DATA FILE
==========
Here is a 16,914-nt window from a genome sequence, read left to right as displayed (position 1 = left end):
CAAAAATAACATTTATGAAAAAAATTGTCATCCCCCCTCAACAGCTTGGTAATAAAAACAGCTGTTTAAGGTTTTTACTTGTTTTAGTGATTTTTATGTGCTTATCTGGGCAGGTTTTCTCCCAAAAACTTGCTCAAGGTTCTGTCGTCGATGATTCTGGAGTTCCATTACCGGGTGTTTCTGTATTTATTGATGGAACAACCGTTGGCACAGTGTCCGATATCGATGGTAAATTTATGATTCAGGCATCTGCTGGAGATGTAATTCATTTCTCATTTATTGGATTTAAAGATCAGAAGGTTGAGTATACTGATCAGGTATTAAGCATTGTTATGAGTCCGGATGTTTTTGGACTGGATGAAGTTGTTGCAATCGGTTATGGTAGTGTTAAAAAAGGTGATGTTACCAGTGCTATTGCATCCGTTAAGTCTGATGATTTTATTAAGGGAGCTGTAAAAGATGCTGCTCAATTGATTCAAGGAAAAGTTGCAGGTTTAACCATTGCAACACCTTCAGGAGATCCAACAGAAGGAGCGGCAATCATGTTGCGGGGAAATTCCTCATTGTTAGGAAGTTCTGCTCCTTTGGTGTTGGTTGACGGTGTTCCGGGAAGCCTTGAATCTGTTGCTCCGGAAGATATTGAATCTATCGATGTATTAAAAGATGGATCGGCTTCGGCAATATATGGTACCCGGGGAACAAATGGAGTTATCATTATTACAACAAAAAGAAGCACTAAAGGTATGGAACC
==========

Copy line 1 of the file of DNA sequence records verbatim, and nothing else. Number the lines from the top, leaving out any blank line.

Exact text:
Here is a 16,914-nt window from a genome sequence, read left to right as displayed (position 1 = left end):